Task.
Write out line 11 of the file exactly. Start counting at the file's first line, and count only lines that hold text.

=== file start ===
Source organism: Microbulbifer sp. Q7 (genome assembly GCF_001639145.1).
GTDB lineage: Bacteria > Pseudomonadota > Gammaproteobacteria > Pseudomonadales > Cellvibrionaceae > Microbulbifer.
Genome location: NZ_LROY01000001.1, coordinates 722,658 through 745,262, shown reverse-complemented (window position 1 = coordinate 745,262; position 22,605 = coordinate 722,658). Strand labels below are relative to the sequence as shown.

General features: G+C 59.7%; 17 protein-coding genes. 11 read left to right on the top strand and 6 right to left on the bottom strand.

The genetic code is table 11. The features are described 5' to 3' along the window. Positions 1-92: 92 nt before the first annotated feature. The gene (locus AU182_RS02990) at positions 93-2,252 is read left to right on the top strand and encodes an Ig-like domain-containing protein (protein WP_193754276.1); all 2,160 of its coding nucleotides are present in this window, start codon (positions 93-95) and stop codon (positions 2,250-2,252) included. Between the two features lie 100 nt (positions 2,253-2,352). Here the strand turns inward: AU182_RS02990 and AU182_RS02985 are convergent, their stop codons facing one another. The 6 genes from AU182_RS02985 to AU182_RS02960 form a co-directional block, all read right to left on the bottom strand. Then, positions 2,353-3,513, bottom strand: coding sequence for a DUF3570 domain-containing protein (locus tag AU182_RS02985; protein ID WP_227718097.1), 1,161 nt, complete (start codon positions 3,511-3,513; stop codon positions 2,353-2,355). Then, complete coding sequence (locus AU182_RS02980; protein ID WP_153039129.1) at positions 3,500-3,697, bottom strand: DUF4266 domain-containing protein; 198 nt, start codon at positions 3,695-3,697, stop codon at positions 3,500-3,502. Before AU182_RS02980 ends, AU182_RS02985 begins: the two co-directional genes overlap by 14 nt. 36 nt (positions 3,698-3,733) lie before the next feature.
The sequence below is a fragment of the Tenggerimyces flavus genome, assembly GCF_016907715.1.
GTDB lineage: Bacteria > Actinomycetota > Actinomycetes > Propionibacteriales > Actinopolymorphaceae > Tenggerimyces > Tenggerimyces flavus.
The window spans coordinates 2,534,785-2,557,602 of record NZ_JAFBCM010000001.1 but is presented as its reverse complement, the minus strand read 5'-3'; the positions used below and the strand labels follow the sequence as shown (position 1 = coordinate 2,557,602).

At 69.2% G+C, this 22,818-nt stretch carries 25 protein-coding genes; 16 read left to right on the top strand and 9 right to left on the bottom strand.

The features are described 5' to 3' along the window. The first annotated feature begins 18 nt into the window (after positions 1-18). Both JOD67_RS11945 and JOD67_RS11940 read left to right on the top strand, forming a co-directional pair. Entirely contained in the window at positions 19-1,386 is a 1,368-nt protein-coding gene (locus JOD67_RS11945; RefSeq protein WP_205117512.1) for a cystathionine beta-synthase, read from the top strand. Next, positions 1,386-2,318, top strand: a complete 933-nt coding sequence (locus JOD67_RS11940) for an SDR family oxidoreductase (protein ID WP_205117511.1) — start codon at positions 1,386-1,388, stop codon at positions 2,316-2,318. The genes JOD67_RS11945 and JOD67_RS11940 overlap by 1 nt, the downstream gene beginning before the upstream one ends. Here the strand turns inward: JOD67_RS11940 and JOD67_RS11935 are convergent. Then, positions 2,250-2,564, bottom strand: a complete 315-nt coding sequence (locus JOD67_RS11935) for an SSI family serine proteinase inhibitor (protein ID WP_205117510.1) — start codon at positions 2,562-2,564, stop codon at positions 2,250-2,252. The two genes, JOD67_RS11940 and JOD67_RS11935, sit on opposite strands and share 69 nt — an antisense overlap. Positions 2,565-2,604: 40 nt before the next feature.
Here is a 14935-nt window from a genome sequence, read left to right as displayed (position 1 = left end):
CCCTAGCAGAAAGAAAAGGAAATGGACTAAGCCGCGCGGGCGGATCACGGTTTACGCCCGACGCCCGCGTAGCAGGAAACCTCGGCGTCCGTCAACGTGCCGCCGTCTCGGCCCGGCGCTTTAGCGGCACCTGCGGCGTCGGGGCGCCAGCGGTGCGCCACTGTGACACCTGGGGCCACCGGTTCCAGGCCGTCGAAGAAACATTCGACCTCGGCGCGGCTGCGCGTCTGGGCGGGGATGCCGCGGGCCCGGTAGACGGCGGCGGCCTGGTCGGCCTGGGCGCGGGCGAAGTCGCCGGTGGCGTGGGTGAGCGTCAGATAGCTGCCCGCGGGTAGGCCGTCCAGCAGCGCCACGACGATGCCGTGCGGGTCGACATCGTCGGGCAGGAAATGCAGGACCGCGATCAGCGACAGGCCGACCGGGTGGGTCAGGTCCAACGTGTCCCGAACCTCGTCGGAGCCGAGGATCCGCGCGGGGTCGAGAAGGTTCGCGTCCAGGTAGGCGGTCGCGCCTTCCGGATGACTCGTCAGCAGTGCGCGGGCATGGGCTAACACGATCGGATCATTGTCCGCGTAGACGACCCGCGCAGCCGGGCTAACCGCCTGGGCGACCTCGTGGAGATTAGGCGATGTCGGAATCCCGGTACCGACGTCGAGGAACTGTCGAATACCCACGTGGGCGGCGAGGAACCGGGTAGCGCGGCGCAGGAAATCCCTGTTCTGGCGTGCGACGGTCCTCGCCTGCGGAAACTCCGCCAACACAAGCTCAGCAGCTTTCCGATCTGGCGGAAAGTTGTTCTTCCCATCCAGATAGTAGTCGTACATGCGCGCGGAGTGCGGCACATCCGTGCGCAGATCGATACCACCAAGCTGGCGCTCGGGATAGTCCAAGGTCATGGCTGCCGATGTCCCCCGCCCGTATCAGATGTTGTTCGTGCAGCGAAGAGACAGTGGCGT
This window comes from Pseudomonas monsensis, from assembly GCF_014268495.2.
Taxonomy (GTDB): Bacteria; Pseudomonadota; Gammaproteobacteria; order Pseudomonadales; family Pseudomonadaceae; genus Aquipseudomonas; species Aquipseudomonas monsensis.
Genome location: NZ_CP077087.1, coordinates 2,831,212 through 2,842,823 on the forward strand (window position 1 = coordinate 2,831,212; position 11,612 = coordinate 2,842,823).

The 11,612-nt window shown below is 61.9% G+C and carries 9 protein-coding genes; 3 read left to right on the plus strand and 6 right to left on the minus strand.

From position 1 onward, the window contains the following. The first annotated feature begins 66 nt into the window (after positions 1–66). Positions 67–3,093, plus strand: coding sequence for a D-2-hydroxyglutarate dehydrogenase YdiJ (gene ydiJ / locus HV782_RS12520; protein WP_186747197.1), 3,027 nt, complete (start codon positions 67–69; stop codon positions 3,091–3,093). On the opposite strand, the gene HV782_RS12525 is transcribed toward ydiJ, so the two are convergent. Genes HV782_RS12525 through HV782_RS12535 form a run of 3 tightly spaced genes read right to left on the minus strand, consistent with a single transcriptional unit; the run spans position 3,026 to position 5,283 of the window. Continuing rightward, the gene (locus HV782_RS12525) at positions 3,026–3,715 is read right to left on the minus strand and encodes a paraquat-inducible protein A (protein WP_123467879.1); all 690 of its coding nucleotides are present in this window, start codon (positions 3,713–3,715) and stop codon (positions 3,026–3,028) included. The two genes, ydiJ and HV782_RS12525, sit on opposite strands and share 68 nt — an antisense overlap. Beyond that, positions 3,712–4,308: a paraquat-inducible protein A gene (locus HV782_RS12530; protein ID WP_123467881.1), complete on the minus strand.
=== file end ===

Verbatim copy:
Here is a 14935-nt window from a genome sequence, read left to right as displayed (position 1 = left end):